Sly & The Family Stone, "Brave & Strong"
Part of the delight in writing was in rediscovering stuff I've been listening to all my life. The same friend is a huge Sly Stone fan, so I dusted off my copy of There's A Riot Goin' On. Which it turned out served perfectly to evoke for me the humidity of a Midwestern summer. It's just so incredibly, albeit narcotically, exhausted. It sounds like the most lassitudinous music ever made.
Dr. Alimantado, "Gimme My Gun"
I think we listened to everything we could find, just because we could find it. We liked the album cover, and we may have laughed for a while at a dreadlocked man in a loincloth on the street (The Best Dressed Chicken In Town?), but we learned to love it. Whatever ‘it' was. That same summer, I read in succession One Hundred Years of Solitude, John Berger's G, Rushdie's Shame, Graham Swift's Waterland, Mrs. Dalloway, Elsa Morante's History, and Anna Karenina. I don't think it's nostalgia that makes me imagine the world really did seem infinite, for a while.
Big Star, "Stroke It, Noel"
Amazing, for a book set in the eighties, how little of its music comes from that decade. Then, that was the pleasure of the time: it was new to us so it was new, period. Then, this record still sounds pretty weird. It sounds like Sun Ra, or something: crooked and astral. I put this song in the book, and the moment there described is one of the few that conforms, more or less, to so-called ‘real life.'
Great Plains, "Letter to A Fanzine"
Ah. I spend a lot of time in the book making fun (in not very cautiously coded terms) of Columbus bands other than the narrator's beloved ‘Lords.' People in that city may recognize their cartoonized "selves" today. For which I'd like to apologize. I loved this song, which asks questions of enduring relevance: Isn't Nick Cave a genius in a sense…what's better drugs or sex? Isn't my haircut really intense? Why do punk rock guys go out with New Wave girls? Answers in an email to…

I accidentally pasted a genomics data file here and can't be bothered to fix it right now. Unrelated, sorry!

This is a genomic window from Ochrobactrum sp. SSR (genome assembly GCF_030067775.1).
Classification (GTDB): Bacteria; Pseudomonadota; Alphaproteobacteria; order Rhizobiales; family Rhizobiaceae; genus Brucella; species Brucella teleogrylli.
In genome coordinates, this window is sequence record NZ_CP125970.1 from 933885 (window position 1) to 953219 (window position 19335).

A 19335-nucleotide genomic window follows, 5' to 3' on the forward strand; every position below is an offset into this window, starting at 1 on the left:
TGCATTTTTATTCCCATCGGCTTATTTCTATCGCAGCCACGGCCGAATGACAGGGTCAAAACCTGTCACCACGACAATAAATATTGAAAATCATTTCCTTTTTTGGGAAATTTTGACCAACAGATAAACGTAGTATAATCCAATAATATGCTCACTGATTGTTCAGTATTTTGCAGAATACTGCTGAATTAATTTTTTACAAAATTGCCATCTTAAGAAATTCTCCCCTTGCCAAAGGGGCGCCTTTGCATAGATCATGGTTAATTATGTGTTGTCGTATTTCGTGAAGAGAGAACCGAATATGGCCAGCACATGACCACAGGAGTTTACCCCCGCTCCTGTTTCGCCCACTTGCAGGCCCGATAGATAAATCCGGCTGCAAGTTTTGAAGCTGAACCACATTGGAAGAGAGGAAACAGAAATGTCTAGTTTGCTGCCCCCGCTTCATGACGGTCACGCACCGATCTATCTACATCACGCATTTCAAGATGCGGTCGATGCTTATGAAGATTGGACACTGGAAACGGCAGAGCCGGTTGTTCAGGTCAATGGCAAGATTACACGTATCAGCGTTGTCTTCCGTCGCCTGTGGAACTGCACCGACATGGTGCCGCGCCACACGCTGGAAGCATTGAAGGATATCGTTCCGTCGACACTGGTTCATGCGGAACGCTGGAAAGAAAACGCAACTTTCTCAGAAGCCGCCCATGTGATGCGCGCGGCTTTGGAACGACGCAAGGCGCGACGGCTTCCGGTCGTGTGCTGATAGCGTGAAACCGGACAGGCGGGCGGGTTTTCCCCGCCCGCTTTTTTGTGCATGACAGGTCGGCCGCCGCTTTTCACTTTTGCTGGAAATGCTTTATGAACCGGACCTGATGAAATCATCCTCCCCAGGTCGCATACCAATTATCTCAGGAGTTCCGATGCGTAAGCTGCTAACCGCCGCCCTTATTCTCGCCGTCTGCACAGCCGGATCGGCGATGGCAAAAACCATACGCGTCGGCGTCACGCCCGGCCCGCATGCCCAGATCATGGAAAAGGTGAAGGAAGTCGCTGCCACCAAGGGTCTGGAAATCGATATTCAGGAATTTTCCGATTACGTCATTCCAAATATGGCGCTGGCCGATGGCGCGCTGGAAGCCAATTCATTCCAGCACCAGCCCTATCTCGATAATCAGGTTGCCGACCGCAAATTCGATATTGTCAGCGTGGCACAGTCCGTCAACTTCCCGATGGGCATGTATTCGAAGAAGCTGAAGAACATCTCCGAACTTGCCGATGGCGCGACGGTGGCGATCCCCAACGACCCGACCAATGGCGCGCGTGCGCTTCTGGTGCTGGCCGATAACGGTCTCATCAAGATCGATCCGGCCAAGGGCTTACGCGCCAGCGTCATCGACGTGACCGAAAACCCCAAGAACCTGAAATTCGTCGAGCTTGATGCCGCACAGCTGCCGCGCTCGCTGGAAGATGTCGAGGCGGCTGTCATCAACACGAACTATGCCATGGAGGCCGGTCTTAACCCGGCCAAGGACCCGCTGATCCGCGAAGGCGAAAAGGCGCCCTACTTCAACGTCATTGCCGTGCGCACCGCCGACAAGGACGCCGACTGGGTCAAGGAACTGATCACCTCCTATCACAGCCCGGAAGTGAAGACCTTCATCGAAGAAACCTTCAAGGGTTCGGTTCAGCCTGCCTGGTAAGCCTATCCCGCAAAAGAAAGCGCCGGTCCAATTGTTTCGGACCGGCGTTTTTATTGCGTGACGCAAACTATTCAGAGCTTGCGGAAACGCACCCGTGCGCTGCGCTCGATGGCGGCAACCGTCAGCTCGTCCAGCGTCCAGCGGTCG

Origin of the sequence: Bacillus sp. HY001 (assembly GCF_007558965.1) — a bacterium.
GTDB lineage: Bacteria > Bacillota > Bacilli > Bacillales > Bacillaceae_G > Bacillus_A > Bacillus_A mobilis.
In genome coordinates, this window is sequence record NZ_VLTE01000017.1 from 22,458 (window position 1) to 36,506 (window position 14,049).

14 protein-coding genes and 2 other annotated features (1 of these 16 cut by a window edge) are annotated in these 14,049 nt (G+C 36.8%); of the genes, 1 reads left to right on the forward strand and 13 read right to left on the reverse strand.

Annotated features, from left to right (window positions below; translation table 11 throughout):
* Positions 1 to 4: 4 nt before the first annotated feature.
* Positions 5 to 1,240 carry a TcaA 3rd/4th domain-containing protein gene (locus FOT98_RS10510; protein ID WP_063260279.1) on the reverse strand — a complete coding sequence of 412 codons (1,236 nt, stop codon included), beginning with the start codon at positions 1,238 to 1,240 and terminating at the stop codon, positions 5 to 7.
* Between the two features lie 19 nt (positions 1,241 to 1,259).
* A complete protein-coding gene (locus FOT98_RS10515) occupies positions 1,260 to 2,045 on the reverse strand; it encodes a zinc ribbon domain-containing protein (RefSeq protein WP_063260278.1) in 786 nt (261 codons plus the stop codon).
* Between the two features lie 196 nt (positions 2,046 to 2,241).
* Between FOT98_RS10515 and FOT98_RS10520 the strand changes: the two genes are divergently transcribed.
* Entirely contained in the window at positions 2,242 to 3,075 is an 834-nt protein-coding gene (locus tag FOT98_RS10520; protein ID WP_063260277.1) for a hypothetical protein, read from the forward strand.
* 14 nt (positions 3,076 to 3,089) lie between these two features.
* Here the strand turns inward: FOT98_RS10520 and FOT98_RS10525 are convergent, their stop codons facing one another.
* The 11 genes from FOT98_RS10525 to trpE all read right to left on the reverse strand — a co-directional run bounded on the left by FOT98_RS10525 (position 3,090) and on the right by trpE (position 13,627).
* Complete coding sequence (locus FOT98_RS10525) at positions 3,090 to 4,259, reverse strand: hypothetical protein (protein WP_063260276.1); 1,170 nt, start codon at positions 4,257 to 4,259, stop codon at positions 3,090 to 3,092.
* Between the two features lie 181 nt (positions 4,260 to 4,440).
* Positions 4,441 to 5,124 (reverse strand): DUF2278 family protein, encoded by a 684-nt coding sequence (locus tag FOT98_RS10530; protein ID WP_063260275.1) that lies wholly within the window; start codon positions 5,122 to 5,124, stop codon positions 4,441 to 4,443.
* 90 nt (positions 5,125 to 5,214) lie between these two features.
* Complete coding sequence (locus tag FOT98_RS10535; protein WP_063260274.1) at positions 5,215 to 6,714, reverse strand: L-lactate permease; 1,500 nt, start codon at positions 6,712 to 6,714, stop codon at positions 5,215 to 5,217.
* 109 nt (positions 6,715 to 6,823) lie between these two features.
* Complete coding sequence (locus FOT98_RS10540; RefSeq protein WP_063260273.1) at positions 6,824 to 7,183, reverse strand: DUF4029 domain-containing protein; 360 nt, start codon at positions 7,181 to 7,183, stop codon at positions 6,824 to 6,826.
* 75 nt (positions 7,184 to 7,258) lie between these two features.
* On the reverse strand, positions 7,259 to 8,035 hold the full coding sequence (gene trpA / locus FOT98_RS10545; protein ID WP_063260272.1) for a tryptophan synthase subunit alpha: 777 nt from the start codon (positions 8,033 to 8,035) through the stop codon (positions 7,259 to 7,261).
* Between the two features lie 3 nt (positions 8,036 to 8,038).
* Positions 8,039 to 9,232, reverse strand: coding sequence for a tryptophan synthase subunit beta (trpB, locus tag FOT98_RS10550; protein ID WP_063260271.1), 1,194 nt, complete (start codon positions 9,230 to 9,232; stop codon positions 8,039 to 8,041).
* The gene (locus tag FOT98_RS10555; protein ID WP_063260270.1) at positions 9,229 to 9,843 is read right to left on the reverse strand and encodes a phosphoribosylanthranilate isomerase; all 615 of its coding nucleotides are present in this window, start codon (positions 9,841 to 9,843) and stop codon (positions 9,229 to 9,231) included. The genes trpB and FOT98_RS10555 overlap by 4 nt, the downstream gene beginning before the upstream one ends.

Panda Bear, "I'm Not"
For whatever reason, besides just liking them—I think I was fishing for the kind of band that would've excited me when I was younger (how sad, that I should've had to ‘fish')—I listened to a ton of Animal Collective while writing this book. Feels and Sung Tongs, mostly, but also this. Which likewise sounded otherworldly, just phenomenal at two AM: that woozy, Gregorian quality slots right in with the book's spirit, I like to think, being both summery and psychedelic, being a little hard to fix, like memory itself.
My friends and I had not nearly discovered Can in the mid-1980s. I'm pretty sure it would've been a bit much for us: too proggy and peculiar, though one never knows. I did listen to this constantly while writing, though: it's eighteen minutes long and spastic and trancey. It reminds me of "Sister Ray," and of the JB's, and insofar as trying to combine those two things ("it's like "Sister Ray" played by the JB's") points towards a music that doesn't exist…well, that's writing in a nutshell, for me. The things you've read and heard and seen all gesture towards something, which is indescribable but which you try to set down anyway. That's what this book, and probably any book, is finally about, besides.
Matthew Specktor and That Summertime Sound links:
the book's website
James Franco reads "Columbus, Columbus, Columbus"
Jeremy Irons reads "The Devil in It Somewhere"
Gwyneth Paltrow reads "His Hands Were Gigantic."
J. Mascis reads "The Singer and The Drummer Were Fighting"
Morgan Freeman reads "This is Never Going to End"
excerpts from the book
also at Largehearted Boy: